Rabbi A. Romi Cohn, a noted mohel, prepares an infant for circumcision at Congregation Shaare Zion in Brooklyn on Sept. 4. Cohn opposes a New York City rule requiring parental consent for a type of circumcision ritual practiced by some Orthodox Jews.
Michael Nagle for The New York Times Redux

An ancient circumcision ritual is at the center of a present-day legal battle in New York.

The New York City Department of Health wants to require parental consent for a controversial circumcision practice, which it says can spread the herpes virus. But several Jewish organizations are suing to block the new rule, which they say violates their freedom of religion.

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5:08pm

Mon December 3, 2012
World

U.S. Steps Up Aid (But No Arms) To Syrian Exiles

Originally published on Mon December 3, 2012 6:12 pm

Rajiv Shah (left), the head of USAID, speaks with children during a visit at the Oncupinar Syrian refugee camp in Turkey, near the Syrian border, on Nov. 27.
Adem Altan AFP/Getty Images

The Obama administration remains wary about arming Syria's rebels. But when it comes to humanitarian aid, the U.S. contribution, over $250 million, is second only to Turkey.

Then there is non-lethal aid, an additional $50 million for communication equipment and training courses.

If you are surprised by the numbers, so are Syrian activists, who say American support is still almost invisible on the ground. Now, U.S. officials are highlighting the American aid profile.

High-Profile Visit

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4:23pm

Mon December 3, 2012
Africa

Malians In The South Want Islamists Out Of The North

Originally published on Mon December 3, 2012 5:08 pm

People originally from northern Mali carry signs that call for military action to retake that part of the country, now under the control of Islamist militants. The rally was held in Mali's capital, Bamako, in October.
Harouna Traore AP

In the southern part of Mali, which includes the capital, Bamako, it's not hard to find people who are angry about the Islamist militants who have taken over the country's north.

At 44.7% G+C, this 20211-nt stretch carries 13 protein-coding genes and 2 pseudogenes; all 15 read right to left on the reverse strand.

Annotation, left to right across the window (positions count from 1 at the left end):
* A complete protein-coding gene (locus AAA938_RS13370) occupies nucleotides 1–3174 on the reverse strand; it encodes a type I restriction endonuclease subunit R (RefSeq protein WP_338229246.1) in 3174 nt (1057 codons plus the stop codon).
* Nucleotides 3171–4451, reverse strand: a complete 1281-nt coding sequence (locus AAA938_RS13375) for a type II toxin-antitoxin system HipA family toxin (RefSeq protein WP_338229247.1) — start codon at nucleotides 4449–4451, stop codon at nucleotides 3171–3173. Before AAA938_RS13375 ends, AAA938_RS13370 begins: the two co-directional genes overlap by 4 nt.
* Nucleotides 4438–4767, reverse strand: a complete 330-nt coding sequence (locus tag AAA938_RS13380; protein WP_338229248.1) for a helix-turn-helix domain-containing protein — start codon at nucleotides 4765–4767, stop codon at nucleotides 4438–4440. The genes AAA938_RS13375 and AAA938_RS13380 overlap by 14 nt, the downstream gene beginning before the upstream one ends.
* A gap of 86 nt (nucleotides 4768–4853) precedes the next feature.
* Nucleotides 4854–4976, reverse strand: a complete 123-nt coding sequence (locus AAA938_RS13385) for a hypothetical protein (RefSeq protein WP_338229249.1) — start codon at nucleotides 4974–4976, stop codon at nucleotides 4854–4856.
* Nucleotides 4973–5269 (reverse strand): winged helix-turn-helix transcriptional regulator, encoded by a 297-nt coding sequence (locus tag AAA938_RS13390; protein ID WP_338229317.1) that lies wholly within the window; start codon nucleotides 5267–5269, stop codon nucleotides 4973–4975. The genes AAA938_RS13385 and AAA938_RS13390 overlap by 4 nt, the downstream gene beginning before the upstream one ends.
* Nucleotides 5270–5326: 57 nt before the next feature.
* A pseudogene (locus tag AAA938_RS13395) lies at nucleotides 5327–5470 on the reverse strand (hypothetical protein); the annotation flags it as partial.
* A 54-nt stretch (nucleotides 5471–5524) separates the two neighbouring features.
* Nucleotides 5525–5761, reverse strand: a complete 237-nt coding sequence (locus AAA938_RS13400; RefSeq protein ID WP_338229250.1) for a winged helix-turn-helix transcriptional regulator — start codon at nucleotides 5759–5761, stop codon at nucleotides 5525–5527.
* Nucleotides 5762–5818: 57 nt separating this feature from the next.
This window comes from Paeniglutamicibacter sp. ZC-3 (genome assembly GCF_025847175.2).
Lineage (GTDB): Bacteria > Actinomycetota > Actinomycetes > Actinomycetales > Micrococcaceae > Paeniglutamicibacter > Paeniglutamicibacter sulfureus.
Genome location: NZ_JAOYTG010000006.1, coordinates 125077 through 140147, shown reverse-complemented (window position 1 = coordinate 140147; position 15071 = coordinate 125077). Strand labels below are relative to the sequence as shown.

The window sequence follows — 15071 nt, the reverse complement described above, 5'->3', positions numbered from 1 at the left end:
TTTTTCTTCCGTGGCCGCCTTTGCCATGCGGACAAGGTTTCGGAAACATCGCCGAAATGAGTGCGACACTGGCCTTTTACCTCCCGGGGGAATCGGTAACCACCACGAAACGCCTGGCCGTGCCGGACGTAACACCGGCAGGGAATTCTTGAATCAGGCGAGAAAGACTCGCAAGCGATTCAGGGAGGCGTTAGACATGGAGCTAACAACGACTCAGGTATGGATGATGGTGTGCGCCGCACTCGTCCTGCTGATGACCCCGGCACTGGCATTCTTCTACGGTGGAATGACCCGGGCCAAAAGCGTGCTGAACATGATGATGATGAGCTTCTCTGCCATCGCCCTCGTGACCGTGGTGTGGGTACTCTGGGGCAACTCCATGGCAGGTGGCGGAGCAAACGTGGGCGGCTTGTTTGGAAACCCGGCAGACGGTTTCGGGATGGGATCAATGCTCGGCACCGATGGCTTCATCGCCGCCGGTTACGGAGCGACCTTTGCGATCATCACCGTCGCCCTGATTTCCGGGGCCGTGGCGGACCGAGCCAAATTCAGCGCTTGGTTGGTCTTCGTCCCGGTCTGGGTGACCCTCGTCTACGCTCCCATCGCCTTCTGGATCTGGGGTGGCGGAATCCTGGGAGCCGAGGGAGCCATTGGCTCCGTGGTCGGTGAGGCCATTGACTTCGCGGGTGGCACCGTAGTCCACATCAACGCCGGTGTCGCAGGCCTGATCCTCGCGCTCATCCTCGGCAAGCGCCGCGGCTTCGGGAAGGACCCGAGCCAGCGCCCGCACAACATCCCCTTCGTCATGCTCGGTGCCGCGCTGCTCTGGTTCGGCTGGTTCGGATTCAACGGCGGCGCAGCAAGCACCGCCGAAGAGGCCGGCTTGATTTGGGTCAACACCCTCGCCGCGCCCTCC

But there's little reason to believe the Islamists will be ousted soon. The United Nations Security Council is expected to meet this week to discuss plans for a 3,300-strong regional force to enter Mali. But it is unlikely any sort of military operation will take place in the near future.

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4:19pm

Mon December 3, 2012
Africa

Is Morsi Morphing Into Authoritarian He Opposed?

Originally published on Mon December 3, 2012 5:08 pm

Egyptian protesters hold a banner depicting Morsi as a pharaoh, during a rally expressing opposition to Morsi's decrees, in Cairo, on Nov. 23.
Andre Pain EPA/Landov

When Egyptian President Mohammed Morsi was elected, some Egyptians jokingly referred to him as the Muslim Brotherhood's "spare tire." He was the backup candidate of the Islamist organization, whose first choice for the presidency was barred from running.

But Morsi has proved much more formidable than many Egyptians believed.

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4:18pm

Mon December 3, 2012
It's All Politics

Closing Tax Loopholes Easier In Theory Than In Political Practice

Originally published on Mon December 3, 2012 5:08 pm

As leaders in Washington try to make a deal to avoid the automatic tax hikes and spending cuts slated to go into effect in the new year, one major focus of the negotiations is whether to let taxes go up on the rich.

The Obama administration wants to allow the Bush-era tax cuts to expire for top earners. House Speaker John Boehner and congressional Republicans have countered with a proposal that they say would raise revenue through ending loopholes and deductions in the tax code and would not increase tax rates.